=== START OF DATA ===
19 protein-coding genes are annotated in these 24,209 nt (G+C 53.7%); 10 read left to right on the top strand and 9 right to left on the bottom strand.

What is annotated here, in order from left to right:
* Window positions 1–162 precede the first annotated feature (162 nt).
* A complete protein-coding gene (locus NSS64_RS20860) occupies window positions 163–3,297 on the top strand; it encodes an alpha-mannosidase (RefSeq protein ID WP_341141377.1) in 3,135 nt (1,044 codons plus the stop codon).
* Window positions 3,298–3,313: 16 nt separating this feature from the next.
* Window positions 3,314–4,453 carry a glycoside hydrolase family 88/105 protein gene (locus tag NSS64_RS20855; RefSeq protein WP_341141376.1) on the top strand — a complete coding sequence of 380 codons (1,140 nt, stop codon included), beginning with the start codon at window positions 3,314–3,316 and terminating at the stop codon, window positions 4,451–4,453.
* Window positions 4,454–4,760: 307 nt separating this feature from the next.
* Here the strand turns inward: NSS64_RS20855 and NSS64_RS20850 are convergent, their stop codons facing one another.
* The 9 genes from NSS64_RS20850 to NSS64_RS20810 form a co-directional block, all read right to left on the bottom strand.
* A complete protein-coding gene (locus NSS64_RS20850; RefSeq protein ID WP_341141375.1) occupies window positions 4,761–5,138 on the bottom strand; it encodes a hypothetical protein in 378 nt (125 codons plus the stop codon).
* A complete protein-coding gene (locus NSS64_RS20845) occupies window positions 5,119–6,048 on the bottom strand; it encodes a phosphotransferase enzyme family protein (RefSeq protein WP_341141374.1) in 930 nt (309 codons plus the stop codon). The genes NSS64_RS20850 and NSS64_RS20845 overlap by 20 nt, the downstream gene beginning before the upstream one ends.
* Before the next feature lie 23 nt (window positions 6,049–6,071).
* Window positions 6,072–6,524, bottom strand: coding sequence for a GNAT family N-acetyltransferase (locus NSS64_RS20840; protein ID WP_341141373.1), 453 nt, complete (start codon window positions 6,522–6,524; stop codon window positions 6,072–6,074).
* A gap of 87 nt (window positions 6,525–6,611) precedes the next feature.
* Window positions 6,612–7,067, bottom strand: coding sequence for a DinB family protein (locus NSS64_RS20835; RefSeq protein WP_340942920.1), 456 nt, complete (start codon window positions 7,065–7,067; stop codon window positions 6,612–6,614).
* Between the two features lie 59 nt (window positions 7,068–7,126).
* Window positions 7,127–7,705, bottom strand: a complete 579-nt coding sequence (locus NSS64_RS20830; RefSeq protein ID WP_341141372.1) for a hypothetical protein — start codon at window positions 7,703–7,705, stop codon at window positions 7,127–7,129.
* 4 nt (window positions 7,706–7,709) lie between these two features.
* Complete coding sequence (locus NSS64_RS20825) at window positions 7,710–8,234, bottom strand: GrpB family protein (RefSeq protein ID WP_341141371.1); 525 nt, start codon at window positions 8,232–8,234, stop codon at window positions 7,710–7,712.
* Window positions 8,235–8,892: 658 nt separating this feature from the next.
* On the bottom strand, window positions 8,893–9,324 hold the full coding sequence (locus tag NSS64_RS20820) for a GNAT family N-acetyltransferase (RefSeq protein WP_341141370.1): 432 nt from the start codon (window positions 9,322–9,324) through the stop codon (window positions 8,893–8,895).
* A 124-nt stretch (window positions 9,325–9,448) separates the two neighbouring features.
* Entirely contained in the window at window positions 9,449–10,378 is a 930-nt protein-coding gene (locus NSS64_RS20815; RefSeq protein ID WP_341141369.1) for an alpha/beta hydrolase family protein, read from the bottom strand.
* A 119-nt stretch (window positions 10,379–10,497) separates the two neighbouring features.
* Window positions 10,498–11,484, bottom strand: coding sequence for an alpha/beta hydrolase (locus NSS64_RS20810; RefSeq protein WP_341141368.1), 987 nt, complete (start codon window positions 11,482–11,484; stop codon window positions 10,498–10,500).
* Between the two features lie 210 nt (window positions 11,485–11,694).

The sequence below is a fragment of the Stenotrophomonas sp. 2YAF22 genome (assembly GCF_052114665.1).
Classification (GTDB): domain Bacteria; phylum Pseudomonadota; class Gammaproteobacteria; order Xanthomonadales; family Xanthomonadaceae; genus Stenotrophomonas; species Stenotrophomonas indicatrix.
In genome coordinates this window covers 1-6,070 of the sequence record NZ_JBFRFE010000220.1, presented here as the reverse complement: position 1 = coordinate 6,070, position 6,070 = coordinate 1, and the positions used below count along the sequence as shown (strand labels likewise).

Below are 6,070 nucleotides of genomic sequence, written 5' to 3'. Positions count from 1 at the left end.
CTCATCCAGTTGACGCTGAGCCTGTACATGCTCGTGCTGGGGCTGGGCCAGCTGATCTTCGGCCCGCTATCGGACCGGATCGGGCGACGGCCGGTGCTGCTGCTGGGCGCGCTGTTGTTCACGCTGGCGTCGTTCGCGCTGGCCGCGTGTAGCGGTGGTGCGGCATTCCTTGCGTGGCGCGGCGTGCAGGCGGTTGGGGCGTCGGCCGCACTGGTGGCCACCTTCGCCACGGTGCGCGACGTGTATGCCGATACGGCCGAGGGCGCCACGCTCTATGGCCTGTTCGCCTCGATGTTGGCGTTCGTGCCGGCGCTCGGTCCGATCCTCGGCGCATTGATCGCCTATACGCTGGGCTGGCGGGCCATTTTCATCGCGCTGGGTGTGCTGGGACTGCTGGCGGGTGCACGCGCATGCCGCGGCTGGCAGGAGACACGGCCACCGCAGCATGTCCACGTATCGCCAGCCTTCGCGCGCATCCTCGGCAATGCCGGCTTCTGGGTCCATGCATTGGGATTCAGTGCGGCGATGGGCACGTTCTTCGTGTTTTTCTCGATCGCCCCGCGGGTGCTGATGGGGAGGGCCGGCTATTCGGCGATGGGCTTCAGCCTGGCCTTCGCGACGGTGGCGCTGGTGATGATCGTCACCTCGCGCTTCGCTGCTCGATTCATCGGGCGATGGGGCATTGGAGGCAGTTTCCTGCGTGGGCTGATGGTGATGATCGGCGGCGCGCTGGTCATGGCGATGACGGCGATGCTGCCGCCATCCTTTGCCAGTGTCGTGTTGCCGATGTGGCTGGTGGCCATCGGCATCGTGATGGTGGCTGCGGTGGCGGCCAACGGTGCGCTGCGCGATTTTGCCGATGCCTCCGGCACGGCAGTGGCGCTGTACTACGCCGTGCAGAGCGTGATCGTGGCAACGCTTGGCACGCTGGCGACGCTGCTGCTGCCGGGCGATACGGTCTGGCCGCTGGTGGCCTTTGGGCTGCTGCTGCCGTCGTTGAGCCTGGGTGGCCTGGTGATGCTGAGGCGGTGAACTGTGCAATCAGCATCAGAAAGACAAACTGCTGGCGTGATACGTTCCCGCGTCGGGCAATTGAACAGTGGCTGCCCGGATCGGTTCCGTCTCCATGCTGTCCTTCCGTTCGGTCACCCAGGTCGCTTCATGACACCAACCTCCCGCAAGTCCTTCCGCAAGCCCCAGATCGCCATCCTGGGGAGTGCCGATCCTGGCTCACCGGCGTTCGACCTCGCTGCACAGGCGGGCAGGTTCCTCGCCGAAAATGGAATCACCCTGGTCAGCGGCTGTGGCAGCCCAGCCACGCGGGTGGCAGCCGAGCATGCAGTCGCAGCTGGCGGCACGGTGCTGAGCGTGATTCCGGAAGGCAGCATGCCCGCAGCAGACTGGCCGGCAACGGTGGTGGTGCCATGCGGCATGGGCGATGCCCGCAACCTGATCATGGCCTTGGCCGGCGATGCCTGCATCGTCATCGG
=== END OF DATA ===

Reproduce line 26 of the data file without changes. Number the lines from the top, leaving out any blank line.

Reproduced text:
* Between the two features lie 210 nt (window positions 11,485–11,694).